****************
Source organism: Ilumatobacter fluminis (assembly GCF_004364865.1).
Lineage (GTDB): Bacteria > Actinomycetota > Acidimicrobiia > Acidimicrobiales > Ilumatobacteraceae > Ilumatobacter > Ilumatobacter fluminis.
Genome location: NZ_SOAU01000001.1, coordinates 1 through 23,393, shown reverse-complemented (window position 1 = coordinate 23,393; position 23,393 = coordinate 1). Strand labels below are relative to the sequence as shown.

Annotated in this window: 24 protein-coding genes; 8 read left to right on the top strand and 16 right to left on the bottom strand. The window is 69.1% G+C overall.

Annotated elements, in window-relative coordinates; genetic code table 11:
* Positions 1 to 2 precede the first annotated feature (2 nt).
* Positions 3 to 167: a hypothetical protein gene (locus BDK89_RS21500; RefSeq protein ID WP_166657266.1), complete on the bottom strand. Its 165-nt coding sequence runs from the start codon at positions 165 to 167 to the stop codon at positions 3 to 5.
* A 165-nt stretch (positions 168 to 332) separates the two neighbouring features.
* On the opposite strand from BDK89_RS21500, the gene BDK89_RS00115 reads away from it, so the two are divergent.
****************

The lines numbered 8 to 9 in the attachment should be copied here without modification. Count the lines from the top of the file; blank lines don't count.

* A 165-nt stretch (positions 168 to 332) separates the two neighbouring features.
* On the opposite strand from BDK89_RS21500, the gene BDK89_RS00115 reads away from it, so the two are divergent.